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Alpine trek relives golden age of climbing

A weary Alps Walk team braved temperatures of 30 degrees during the 1,200 metre ascent to Riederalp

(swissinfo.ch)

A group of seven Swiss and British mountaineers, dressed in 19th century climbing gear, have set off on a 10-day expedition across some of the most spectacular areas of the Swiss Alps.

The aim of the expedition, which can be followed every day on swissinfo, is to trace the history and development of mountaineering as well as changes to the natural environment over the past century.

Dressed in period costume, the party of climbers and accompanying guides begin their journey at the Villa Cassel, a remnant of the Belle Epoque, overlooking the Aletsch Glacier.

The group will be walking for an average of eight hours a day, climbing 4,000-metre-high peaks and spending nights in mountain huts.

A tight daily schedule means the party must be up by 0400 every morning to begin a long day of walking.

"We will walk and climb between seven and 12 hours each day," said Dale Bechtel, swissinfo travel editor and project leader.

"The goal, as often as possible, is to avoid being on the snow in the afternoon when it becomes heavy and wet, which makes it more difficult to walk through."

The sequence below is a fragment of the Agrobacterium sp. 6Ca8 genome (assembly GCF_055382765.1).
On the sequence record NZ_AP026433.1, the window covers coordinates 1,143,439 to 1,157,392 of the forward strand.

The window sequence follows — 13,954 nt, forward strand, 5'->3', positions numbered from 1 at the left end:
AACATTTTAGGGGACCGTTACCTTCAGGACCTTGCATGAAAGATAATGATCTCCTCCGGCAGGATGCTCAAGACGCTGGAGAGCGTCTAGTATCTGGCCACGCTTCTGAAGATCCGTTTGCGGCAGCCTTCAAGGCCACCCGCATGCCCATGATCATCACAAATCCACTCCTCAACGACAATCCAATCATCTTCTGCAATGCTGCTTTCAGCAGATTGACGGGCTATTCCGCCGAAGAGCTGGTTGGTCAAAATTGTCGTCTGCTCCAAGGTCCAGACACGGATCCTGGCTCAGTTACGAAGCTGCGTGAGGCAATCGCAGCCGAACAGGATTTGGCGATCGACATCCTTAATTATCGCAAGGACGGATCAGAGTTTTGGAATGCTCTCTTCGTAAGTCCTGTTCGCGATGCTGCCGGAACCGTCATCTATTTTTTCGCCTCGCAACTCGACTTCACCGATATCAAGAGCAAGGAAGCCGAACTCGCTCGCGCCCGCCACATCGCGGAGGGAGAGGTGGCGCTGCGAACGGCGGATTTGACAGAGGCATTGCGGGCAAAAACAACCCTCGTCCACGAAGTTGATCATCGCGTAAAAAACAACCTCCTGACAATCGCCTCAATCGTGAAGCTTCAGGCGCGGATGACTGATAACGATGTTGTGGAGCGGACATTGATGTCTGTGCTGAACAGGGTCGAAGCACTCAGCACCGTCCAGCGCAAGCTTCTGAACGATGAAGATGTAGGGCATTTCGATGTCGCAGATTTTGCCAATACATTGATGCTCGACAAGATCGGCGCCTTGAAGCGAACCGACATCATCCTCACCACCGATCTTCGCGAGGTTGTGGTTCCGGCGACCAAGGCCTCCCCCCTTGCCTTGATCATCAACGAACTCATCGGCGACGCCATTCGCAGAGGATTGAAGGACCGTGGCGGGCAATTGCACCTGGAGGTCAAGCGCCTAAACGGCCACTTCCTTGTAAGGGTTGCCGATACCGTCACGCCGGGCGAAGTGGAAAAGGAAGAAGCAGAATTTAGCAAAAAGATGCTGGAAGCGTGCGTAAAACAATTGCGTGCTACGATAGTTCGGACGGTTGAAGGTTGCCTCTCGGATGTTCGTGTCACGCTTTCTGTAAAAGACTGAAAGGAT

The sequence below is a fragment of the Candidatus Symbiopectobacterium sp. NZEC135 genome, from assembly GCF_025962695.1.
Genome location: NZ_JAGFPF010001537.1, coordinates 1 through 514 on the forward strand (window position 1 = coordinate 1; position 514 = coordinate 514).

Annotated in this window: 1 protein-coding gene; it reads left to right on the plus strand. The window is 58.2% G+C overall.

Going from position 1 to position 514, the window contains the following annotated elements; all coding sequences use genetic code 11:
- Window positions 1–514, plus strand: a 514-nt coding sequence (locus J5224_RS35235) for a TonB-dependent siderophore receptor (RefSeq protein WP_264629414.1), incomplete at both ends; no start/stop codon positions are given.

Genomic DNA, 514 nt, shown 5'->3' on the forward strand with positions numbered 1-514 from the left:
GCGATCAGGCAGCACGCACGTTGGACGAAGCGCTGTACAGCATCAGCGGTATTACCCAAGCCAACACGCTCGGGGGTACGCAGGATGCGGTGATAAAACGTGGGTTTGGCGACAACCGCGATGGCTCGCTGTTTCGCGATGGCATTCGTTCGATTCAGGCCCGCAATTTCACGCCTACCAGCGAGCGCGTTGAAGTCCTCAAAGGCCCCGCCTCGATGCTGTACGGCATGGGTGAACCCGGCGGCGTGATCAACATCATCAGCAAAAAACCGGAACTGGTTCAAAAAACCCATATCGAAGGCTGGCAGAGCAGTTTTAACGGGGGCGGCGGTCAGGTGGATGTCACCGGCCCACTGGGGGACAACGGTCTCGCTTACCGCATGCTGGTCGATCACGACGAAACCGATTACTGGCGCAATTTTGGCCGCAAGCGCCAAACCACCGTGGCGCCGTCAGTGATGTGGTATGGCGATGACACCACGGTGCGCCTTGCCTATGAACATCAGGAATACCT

Guides with experience

The climbers and guides were all selected because of their proven track records as mountaineers. Each has an in-depth knowledge of the region and all share a passion and enthusiasm for the Swiss Alps.

As in the 19th century, it will be the guides who take the final decision on route planning.

Their expert knowledge of the region means none of the group will be carrying maps, though an interactive route guide will be available on-line for anyone wishing to plot the group's movement across the Alps.

swissinfo will follow the expedition's progress with daily reports and videos, while an on-line forum will enable visitors to question the climbers and guides as they make their way towards the resort of Interlaken, where the expedition will be brought to a formal end on September 4.

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